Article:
The stamp duty holiday has been extended for three months, Chancellor Rishi Sunak has announced.
The tax has been suspended on the first £500,000 of all property sales in England and Northern Ireland since July.
What is the stamp duty holiday?
Last summer, the government temporarily increased the amount at which stamp duty is paid to £500,000, for property sales in England and Northern Ireland.
The tax break was due to end on 31 March, but Mr Sunak announced in the Budget that it will now end on 30 June.
After this date, the starting rate of stamp duty will be £250,000 until the end of September. Stamp duty will then return to the usual level of £125,000.
The move was aimed at helping buyers who might have taken a financial hit because of Covid. It could save them as much as £15,000, if they were buying a property of £500,000 or more.
It was also intended to boost a property market hit by lockdown, which had seen house prices fall for four months in a row.
What other help for homeowners is there?
The chancellor also announced a new "mortgage guarantee" in the Budget.
Starting in April, the government will provide a guarantee to lenders who offer mortgages to people with a deposit of just 5% on homes with a value of up to £600,000.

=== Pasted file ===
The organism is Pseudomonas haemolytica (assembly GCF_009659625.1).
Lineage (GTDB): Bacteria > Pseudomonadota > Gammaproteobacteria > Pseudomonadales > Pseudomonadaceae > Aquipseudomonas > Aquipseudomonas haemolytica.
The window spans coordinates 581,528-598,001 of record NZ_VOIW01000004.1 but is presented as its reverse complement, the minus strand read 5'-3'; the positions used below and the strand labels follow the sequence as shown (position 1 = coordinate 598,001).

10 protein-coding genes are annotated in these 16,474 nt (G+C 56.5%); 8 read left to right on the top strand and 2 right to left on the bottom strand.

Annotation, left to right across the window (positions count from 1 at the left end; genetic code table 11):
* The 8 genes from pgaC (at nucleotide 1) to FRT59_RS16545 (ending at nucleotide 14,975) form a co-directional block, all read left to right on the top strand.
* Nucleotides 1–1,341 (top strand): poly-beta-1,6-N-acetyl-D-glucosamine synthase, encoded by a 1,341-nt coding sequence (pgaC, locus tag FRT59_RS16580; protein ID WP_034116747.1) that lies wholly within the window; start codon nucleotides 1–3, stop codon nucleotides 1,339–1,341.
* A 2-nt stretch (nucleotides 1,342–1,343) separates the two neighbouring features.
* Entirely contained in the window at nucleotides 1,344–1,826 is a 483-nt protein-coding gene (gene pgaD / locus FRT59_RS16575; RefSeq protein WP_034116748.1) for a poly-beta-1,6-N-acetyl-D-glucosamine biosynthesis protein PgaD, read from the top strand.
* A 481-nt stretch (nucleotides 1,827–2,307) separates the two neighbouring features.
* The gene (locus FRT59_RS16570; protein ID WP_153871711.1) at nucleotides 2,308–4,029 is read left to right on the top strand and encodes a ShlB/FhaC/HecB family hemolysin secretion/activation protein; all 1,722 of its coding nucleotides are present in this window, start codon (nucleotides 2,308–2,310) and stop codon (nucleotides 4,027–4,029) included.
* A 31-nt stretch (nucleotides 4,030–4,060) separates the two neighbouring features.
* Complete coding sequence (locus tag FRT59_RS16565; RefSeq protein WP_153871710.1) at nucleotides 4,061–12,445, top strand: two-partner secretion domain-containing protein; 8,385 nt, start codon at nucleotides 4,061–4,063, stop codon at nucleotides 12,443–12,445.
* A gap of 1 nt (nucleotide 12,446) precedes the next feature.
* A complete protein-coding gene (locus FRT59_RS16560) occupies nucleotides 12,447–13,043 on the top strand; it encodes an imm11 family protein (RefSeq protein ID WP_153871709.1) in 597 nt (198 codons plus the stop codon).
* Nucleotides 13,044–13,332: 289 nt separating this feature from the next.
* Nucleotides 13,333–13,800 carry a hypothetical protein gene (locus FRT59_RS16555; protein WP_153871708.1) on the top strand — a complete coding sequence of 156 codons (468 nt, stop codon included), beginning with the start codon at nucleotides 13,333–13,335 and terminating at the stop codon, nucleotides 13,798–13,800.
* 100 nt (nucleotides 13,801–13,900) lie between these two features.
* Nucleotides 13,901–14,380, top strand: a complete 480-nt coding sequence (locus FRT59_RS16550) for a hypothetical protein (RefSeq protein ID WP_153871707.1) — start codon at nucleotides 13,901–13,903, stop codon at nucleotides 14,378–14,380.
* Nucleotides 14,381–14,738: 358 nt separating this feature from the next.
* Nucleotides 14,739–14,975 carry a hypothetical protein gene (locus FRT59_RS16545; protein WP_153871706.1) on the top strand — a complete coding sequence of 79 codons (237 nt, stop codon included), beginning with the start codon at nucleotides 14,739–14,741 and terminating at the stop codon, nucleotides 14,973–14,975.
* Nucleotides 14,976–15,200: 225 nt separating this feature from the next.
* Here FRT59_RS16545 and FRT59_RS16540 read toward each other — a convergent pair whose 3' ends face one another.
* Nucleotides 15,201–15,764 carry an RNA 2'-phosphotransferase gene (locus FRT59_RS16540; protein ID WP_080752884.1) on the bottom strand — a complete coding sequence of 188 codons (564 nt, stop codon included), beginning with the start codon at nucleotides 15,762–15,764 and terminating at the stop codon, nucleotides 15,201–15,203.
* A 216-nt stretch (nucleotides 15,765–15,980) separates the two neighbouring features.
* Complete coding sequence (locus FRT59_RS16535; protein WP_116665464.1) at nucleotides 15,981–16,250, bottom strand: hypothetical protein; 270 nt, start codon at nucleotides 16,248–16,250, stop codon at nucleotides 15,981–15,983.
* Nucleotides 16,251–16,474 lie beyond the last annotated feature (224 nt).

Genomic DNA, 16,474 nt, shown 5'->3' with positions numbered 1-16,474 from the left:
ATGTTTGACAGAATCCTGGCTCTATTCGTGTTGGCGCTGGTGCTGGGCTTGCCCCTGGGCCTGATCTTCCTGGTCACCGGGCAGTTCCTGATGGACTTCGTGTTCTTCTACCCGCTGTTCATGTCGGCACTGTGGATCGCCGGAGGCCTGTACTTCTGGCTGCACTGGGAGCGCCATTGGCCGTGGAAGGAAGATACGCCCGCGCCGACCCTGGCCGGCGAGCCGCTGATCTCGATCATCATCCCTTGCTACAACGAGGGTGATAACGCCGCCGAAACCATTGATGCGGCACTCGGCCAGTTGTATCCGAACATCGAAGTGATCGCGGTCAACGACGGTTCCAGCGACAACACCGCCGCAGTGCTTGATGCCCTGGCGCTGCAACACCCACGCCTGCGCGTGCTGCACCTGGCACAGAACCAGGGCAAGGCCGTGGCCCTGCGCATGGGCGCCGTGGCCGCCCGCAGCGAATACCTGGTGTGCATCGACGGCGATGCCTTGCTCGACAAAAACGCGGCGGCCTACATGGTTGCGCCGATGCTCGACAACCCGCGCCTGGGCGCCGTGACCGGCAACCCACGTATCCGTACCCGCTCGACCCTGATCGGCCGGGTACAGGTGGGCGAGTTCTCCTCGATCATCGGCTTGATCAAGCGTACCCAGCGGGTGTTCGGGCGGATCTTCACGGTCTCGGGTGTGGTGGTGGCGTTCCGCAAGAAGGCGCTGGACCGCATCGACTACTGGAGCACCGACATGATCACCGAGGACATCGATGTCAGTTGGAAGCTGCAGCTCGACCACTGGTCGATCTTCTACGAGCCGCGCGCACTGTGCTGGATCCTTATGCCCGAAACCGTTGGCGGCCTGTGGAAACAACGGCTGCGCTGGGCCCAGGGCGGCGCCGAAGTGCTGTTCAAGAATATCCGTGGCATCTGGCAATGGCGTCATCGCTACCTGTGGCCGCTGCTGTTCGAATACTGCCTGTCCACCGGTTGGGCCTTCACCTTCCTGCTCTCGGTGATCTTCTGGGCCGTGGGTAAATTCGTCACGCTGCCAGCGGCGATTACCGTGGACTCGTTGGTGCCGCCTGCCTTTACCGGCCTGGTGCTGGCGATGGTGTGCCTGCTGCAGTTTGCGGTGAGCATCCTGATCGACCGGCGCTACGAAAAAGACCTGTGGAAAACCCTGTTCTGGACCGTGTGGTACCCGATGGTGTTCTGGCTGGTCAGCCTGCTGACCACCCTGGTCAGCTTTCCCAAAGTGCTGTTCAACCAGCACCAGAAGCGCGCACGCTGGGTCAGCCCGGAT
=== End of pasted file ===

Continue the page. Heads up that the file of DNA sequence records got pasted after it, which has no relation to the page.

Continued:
The government says the scheme will allow more people to become homeowners.
Lloyds, NatWest, Santander, Barclays and HSBC will be offering 95% mortgages from April, with other lenders including Virgin Money expected to launch products later.
How much money does stamp duty raise?
The government's annual take from stamp duty is about £12bn, according to the latest figures released by HM Revenue and Customs (HMRC).
That's roughly equivalent to 2% of the Treasury's total tax take.
How much stamp duty will I pay?
If the property purchased is your main home - and the sale is completed before 30 June - you won't pay any stamp duty at all if it costs £500,000 or less.
The next portion of the property's price (£500,001 to £925,000) will be taxed at 5%, and the £575,000 after that (£925,001 to £1.5m) at 10%.
The remaining amount (over £1.5m) will be taxed at 12%. You can calculate how much you are liable to pay here.
Before the announcement, stamp duty in England and Northern Ireland was paid on property sold for £125,000 or more. First-time buyers did not pay any stamp duty up to £300,000.
Landlords and second-home buyers are also eligible for the tax cut, but will still have to pay the additional 3% of stamp duty they were charged under the previous rules.
What about Scotland and Wales?
In Scotland, the normal rates on Land and Buildings Transaction Tax are:
- 2% on £145,001-£250,000
- 5% on £250,001-£325,000
- 10% on £325,001-£750,000
- 12% on any value above £750,000.
However, until the end of March, the threshold at which the tax starts to be paid has been raised to £250,000, under measures brought in by the Scottish government.
Scottish landlords pay an extra 4% Land and Buildings Transaction Tax on top of standard rates.
In Wales, the normal rates on Land Transaction Tax are:
- 3.5% on £180,001-£250,000
- 5% on £250,001-£400,000
- 7.5% on £400,001-£750,000
- 10% on £750,001-£1.5m
- 12% on any value above £1.5m.
However, the Welsh government also introduced a temporary relief on the first tier, meaning that until the end of March people buying their main homes in Wales costing less than £250,000 will not pay any tax.
Welsh landlords pay an extra 4% Land Transaction Tax on top of standard rates.